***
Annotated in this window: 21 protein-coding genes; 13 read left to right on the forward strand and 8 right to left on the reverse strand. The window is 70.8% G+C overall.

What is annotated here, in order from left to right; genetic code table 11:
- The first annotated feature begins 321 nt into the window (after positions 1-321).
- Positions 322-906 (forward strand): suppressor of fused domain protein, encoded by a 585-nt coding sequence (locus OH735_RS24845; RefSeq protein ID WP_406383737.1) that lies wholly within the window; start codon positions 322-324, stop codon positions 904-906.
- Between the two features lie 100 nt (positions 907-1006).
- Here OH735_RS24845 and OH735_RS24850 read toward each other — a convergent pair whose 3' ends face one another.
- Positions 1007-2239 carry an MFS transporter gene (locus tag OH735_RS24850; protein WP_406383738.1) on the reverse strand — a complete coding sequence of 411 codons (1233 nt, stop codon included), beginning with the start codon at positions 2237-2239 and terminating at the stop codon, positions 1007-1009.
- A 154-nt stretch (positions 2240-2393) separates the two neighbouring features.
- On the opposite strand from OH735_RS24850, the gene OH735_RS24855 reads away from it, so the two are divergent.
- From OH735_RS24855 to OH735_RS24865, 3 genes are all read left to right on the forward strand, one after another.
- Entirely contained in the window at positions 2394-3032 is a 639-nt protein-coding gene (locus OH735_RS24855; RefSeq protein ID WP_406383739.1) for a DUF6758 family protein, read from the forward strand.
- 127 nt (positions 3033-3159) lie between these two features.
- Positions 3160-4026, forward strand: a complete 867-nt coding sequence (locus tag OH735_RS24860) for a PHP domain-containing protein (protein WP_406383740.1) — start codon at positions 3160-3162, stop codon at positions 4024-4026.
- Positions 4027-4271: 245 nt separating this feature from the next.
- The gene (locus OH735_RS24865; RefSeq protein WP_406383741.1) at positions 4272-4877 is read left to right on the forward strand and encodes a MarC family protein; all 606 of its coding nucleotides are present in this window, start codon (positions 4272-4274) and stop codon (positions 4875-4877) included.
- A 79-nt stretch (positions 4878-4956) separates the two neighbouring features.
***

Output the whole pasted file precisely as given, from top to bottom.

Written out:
Annotated in this window: 21 protein-coding genes; 13 read left to right on the forward strand and 8 right to left on the reverse strand. The window is 70.8% G+C overall.

What is annotated here, in order from left to right; genetic code table 11:
- The first annotated feature begins 321 nt into the window (after positions 1-321).
- Positions 322-906 (forward strand): suppressor of fused domain protein, encoded by a 585-nt coding sequence (locus OH735_RS24845; RefSeq protein ID WP_406383737.1) that lies wholly within the window; start codon positions 322-324, stop codon positions 904-906.
- Between the two features lie 100 nt (positions 907-1006).
- Here OH735_RS24845 and OH735_RS24850 read toward each other — a convergent pair whose 3' ends face one another.
- Positions 1007-2239 carry an MFS transporter gene (locus tag OH735_RS24850; protein WP_406383738.1) on the reverse strand — a complete coding sequence of 411 codons (1233 nt, stop codon included), beginning with the start codon at positions 2237-2239 and terminating at the stop codon, positions 1007-1009.
- A 154-nt stretch (positions 2240-2393) separates the two neighbouring features.
- On the opposite strand from OH735_RS24850, the gene OH735_RS24855 reads away from it, so the two are divergent.
- From OH735_RS24855 to OH735_RS24865, 3 genes are all read left to right on the forward strand, one after another.
- Entirely contained in the window at positions 2394-3032 is a 639-nt protein-coding gene (locus OH735_RS24855; RefSeq protein ID WP_406383739.1) for a DUF6758 family protein, read from the forward strand.
- 127 nt (positions 3033-3159) lie between these two features.
- Positions 3160-4026, forward strand: a complete 867-nt coding sequence (locus tag OH735_RS24860) for a PHP domain-containing protein (protein WP_406383740.1) — start codon at positions 3160-3162, stop codon at positions 4024-4026.
- Positions 4027-4271: 245 nt separating this feature from the next.
- The gene (locus OH735_RS24865; RefSeq protein WP_406383741.1) at positions 4272-4877 is read left to right on the forward strand and encodes a MarC family protein; all 606 of its coding nucleotides are present in this window, start codon (positions 4272-4274) and stop codon (positions 4875-4877) included.
- A 79-nt stretch (positions 4878-4956) separates the two neighbouring features.